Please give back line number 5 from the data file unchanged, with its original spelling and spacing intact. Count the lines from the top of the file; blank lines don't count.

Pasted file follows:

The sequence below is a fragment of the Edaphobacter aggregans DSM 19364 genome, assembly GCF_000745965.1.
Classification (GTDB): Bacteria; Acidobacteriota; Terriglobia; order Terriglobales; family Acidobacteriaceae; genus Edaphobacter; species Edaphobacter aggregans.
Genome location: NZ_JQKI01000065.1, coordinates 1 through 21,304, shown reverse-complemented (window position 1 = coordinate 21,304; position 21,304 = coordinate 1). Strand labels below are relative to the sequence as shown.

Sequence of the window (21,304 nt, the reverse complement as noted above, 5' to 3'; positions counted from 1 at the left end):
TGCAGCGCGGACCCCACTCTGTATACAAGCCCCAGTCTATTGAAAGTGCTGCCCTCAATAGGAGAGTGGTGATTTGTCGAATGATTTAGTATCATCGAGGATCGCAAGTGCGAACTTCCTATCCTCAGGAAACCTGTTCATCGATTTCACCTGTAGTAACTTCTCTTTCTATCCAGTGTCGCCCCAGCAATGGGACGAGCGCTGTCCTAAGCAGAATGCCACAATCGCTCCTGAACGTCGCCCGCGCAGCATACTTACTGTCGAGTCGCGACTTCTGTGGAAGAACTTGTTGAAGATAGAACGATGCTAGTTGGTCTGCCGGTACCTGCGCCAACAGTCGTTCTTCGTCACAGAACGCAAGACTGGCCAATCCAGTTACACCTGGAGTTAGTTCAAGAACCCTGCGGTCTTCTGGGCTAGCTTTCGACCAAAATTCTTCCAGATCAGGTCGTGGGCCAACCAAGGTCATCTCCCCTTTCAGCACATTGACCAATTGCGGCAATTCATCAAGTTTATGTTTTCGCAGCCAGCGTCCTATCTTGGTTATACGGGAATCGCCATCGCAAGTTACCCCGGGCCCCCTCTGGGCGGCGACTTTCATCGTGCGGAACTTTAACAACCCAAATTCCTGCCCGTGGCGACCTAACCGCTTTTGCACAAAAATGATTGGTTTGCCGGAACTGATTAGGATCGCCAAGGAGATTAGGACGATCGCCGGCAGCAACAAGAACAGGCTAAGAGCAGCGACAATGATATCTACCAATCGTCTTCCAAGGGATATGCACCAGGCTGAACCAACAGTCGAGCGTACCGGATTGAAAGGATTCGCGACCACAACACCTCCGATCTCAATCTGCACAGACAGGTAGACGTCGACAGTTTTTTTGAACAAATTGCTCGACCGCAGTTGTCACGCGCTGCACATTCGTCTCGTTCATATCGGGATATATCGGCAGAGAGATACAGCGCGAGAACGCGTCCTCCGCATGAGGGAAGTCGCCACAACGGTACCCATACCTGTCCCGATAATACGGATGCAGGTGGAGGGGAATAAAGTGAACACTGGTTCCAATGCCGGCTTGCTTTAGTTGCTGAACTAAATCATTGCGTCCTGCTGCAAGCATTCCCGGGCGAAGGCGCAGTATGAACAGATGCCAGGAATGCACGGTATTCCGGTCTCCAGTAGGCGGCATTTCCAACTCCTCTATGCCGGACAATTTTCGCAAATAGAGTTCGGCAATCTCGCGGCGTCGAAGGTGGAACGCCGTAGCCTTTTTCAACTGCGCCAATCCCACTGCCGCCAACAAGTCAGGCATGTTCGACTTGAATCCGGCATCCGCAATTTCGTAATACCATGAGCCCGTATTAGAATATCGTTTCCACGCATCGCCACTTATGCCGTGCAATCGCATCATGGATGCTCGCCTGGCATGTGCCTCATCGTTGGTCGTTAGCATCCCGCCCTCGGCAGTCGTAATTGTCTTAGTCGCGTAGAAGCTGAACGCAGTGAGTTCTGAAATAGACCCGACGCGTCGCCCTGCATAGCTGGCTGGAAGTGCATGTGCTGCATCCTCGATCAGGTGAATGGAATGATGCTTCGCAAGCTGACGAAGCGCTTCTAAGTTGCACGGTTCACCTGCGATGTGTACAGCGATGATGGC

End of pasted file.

TGCAGCGCGGACCCCACTCTGTATACAAGCCCCAGTCTATTGAAAGTGCTGCCCTCAATAGGAGAGTGGTGATTTGTCGAATGATTTAGTATCATCGAGGATCGCAAGTGCGAACTTCCTATCCTCAGGAAACCTGTTCATCGATTTCACCTGTAGTAACTTCTCTTTCTATCCAGTGTCGCCCCAGCAATGGGACGAGCGCTGTCCTAAGCAGAATGCCACAATCGCTCCTGAACGTCGCCCGCGCAGCATACTTACTGTCGAGTCGCGACTTCTGTGGAAGAACTTGTTGAAGATAGAACGATGCTAGTTGGTCTGCCGGTACCTGCGCCAACAGTCGTTCTTCGTCACAGAACGCAAGACTGGCCAATCCAGTTACACCTGGAGTTAGTTCAAGAACCCTGCGGTCTTCTGGGCTAGCTTTCGACCAAAATTCTTCCAGATCAGGTCGTGGGCCAACCAAGGTCATCTCCCCTTTCAGCACATTGACCAATTGCGGCAATTCATCAAGTTTATGTTTTCGCAGCCAGCGTCCTATCTTGGTTATACGGGAATCGCCATCGCAAGTTACCCCGGGCCCCCTCTGGGCGGCGACTTTCATCGTGCGGAACTTTAACAACCCAAATTCCTGCCCGTGGCGACCTAACCGCTTTTGCACAAAAATGATTGGTTTGCCGGAACTGATTAGGATCGCCAAGGAGATTAGGACGATCGCCGGCAGCAACAAGAACAGGCTAAGAGCAGCGACAATGATATCTACCAATCGTCTTCCAAGGGATATGCACCAGGCTGAACCAACAGTCGAGCGTACCGGATTGAAAGGATTCGCGACCACAACACCTCCGATCTCAATCTGCACAGACAGGTAGACGTCGACAGTTTTTTTGAACAAATTGCTCGACCGCAGTTGTCACGCGCTGCACATTCGTCTCGTTCATATCGGGATATATCGGCAGAGAGATACAGCGCGAGAACGCGTCCTCCGCATGAGGGAAGTCGCCACAACGGTACCCATACCTGTCCCGATAATACGGATGCAGGTGGAGGGGAATAAAGTGAACACTGGTTCCAATGCCGGCTTGCTTTAGTTGCTGAACTAAATCATTGCGTCCTGCTGCAAGCATTCCCGGGCGAAGGCGCAGTATGAACAGATGCCAGGAATGCACGGTATTCCGGTCTCCAGTAGGCGGCATTTCCAACTCCTCTATGCCGGACAATTTTCGCAAATAGAGTTCGGCAATCTCGCGGCGTCGAAGGTGGAACGCCGTAGCCTTTTTCAACTGCGCCAATCCCACTGCCGCCAACAAGTCAGGCATGTTCGACTTGAATCCGGCATCCGCAATTTCGTAATACCATGAGCCCGTATTAGAATATCGTTTCCACGCATCGCCACTTATGCCGTGCAATCGCATCATGGATGCTCGCCTGGCATGTGCCTCATCGTTGGTCGTTAGCATCCCGCCCTCGGCAGTCGTAATTGTCTTAGTCGCGTAGAAGCTGAACGCAGTGAGTTCTGAAATAGACCCGACGCGTCGCCCTGCATAGCTGGCTGGAAGTGCATGTGCTGCATCCTCGATCAGGTGAATGGAATGATGCTTCGCAAGCTGACGAAGCGCTTCTAAGTTGCACGGTTCACCTGCGATGTGTACAGCGATGATGGC